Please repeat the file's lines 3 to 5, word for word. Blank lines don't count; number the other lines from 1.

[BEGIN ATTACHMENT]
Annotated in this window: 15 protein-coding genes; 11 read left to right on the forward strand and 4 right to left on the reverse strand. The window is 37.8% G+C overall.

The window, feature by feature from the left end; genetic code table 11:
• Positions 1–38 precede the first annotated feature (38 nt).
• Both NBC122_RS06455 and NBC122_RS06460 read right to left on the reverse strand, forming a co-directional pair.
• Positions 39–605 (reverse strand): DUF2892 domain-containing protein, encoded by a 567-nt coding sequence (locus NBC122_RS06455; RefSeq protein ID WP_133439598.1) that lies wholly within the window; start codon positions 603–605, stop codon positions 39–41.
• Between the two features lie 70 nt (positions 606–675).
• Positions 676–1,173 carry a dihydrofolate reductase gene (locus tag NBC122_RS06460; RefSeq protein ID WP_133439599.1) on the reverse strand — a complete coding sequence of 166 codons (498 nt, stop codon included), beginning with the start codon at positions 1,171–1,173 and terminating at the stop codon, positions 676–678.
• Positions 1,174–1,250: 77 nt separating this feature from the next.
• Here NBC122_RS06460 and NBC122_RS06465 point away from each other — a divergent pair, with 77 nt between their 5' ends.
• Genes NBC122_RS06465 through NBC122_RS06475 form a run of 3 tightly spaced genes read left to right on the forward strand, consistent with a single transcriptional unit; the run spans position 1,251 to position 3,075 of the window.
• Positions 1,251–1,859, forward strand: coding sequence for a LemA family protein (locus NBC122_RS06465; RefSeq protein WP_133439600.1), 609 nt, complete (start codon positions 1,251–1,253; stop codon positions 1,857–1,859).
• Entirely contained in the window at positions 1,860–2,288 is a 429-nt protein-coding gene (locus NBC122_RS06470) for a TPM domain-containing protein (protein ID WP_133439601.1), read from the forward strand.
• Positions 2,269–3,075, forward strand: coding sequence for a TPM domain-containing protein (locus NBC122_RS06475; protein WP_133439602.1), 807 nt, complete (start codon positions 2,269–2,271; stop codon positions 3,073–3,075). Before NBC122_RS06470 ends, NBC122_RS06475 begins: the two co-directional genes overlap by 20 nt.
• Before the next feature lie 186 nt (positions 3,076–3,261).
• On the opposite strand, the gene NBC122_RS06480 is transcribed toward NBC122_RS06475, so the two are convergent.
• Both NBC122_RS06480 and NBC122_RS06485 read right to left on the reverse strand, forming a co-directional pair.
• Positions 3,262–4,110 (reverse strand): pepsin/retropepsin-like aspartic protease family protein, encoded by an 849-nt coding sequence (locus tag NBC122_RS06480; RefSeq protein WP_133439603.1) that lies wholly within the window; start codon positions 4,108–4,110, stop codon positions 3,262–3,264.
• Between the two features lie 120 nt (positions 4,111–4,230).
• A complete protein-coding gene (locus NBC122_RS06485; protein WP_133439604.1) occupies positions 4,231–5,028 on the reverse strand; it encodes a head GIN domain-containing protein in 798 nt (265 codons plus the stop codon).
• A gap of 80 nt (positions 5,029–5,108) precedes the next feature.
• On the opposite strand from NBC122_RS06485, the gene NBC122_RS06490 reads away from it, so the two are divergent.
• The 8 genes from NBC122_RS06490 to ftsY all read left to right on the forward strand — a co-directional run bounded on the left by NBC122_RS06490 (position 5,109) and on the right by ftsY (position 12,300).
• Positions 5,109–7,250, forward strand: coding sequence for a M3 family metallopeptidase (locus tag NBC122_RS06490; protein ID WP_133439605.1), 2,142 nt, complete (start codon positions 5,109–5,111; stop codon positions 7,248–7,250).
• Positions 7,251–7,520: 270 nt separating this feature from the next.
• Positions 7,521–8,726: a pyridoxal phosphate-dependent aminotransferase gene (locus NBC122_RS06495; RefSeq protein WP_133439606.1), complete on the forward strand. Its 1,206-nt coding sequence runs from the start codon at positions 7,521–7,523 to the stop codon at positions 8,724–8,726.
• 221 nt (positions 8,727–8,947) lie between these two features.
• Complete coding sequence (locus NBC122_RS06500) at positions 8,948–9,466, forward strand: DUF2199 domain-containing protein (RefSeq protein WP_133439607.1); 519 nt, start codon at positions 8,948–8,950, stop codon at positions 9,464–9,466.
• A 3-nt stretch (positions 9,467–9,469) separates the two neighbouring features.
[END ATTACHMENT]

• Positions 1–38 precede the first annotated feature (38 nt).
• Both NBC122_RS06455 and NBC122_RS06460 read right to left on the reverse strand, forming a co-directional pair.
• Positions 39–605 (reverse strand): DUF2892 domain-containing protein, encoded by a 567-nt coding sequence (locus NBC122_RS06455; RefSeq protein ID WP_133439598.1) that lies wholly within the window; start codon positions 603–605, stop codon positions 39–41.